Jason Christ: Certainly one of the best experiences I had on In Memory Of was meeting Jackie. It wasn’t long after I met her that I knew I had found a new kindred spirit. In a lot of ways, Jackie reminded me of myself when I was her age, even right down to attending the same film school I went to in St. Louis. I could tell very early on that she was a young woman of tremendous talents and passions, and I think I really latched on to her, functioning as a sort of a mentor to Jackie as she set out to have her first foray into filmmaking with us. I really wanted to make sure that she felt like she was in a safe environment to express herself as an artist, to give her the same opportunities that I had when I made my film debut in Ice From The Sun.

I think that mentor connection I had with Jackie can be seen within the context of Simon’s relationship to her character of Amber. With very few exceptions, Amber is the only character that Simon interacts with, and even though his intentions may seem dubious throughout the course of the film, he’s basically her guide through this wonderland of chaos she is having to navigate through. He’s a reflection of sorts of the needs of her character’s arc throughout the story, both consciously and subconsciously. That’s a pretty vital connection in the film, and I like to think that because we bonded so closely with each other in real life, we were able to translate that bond to our characters pretty succinctly. We knew we had each other’s back, which was important, especially when the narrative takes a decidedly darker turn in the film’s final act. I was reminded of my wonderful experience working with Emily Haack on Ratline. To me, I was working with a woman of incalculable talent and generosity who became not only an incredible collaborator, but a lifelong friend. I will always have mad love for Jackie. I’m so excited for what the future holds in store for her.

What was your biggest takeaway from your experiences working on In Memory Of, whether it was something that challenged you personally, professionally, or maybe it was a little of both?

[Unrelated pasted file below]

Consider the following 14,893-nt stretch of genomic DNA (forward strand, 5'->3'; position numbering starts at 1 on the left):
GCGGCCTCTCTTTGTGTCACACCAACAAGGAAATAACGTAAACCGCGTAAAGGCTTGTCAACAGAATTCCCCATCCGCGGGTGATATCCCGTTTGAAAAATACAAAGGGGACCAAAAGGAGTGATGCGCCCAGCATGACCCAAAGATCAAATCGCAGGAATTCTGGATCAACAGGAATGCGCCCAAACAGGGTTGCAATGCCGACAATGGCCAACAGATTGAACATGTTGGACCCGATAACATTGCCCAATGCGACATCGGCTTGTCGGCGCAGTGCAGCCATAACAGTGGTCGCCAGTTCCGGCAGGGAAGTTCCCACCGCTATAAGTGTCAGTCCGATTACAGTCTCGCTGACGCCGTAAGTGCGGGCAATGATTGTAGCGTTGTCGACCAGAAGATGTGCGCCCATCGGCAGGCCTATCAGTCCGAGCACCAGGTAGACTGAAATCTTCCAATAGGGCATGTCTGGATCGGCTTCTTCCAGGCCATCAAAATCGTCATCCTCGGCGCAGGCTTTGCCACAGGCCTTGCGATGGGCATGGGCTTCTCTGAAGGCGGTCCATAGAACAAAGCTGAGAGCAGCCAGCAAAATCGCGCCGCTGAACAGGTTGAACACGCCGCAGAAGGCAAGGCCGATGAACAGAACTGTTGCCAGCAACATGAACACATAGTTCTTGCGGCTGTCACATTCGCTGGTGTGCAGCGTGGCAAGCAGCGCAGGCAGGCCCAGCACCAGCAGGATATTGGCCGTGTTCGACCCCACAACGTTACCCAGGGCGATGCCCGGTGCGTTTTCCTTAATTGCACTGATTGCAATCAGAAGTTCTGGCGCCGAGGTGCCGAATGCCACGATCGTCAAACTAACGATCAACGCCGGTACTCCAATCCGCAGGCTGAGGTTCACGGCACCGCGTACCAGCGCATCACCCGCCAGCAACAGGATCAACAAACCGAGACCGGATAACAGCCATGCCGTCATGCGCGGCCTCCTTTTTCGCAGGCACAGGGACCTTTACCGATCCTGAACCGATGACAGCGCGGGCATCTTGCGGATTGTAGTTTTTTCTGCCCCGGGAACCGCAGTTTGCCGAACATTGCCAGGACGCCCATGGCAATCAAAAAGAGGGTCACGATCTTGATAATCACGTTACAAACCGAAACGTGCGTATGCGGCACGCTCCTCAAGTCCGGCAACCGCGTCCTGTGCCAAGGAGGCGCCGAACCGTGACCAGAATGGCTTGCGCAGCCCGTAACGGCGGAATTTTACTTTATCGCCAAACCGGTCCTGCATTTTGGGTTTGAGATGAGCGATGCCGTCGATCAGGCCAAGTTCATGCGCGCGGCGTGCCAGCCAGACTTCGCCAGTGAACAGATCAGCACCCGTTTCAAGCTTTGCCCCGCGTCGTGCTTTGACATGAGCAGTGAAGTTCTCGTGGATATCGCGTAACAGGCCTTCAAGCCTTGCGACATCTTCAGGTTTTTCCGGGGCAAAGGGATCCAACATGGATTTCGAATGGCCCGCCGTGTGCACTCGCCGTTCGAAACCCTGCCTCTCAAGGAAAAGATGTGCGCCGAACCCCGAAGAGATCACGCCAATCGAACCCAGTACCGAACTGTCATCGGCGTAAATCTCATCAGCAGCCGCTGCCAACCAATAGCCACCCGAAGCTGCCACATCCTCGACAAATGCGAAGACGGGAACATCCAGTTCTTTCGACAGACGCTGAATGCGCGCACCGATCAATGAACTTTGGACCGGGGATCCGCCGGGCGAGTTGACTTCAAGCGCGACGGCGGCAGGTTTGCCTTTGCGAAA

Jason Christ: I believe it's been said that films that deal with dark subject matter are the most rewarding films to make when you’re on the set. That was definitely true of In Memory Of, a film that is definitely a brutal, almost downright nihilistic experience at times, but one that was truly a labor of love, as bizarre as that may sound. I was in the presence of some amazing human beings that came together to make a work of art, and while I was grateful to really get the chance to expand myself both as an actor and as a screenwriter, I was pretty humbled by how the film affected me personally once production wrapped and I finally saw the finished film. It got me reacquainted with that naive fella from Hillsboro, Missouri, that got some crazy notion in his head that he could chase down this crazy dream of somehow making movies of his own. It allowed me safe haven to lay bare some of my own deep-rooted fears in hopes of telling a story that would find some common ground with an audience that would speak to their own humanity.

Since the film was so personal in some of the themes it addressed, I admit it kinda scares me that the film is now out there, where anyone and everyone can throw their critiques at it, but hey, isn’t that the point of doing what we do? We’re certainly not making fat bank on these films, so why not take some chances and take some risks that may broaden our own life experiences? It was filmmaking at its purest for me, and the results of all the hard work and determination from the cast and crew came together in a film that I will be proud of for the rest of my days.

I’m a pretty lucky bastard when you get right down to it. I’ve had so many wonderful life experiences making movies with some incredibly talented artists over the years, from Ice From The Sun, to Ratline, and everything that falls in between, but In Memory Of really took things to a whole new level for me. I guess after you’ve been doing something like this for as long as I have, it’s easy, perhaps even expected, to fall into some sort of business-as-usual form of artistic complacency, but my experiences while making In Memory Of really reminded me of how far I’m come as both an artist and as a human being, and it’s renewed my enthusiasm and passions for what creative endeavors are still in store for me. Simply put, In Memory Of was the best filmmaking experience of my life, and I’m truly grateful and humbled that I got to be a small part of it.

Heather Wixson
About the Author - Heather Wixson

After falling in love with the horror genre at a very early age, Heather Wixson has spent the last decade carving out a name for herself in the genre world as a both a journalist and as a proponent of independent horror cinema. Wixson is currently the Managing Editor for DailyDead.com, and was previously a featured writer at DreadCentral.com and TerrorTube.com where her online career began; she’s also been a contributor at FEARnet as well as a panelist for several of their online programs.

Wixson recently finished her first book, Monster Squad: Celebrating the Artists Behind Cinema's Most Memorable Creatures, and is currently working on her second upcoming book project on special effects artists as well.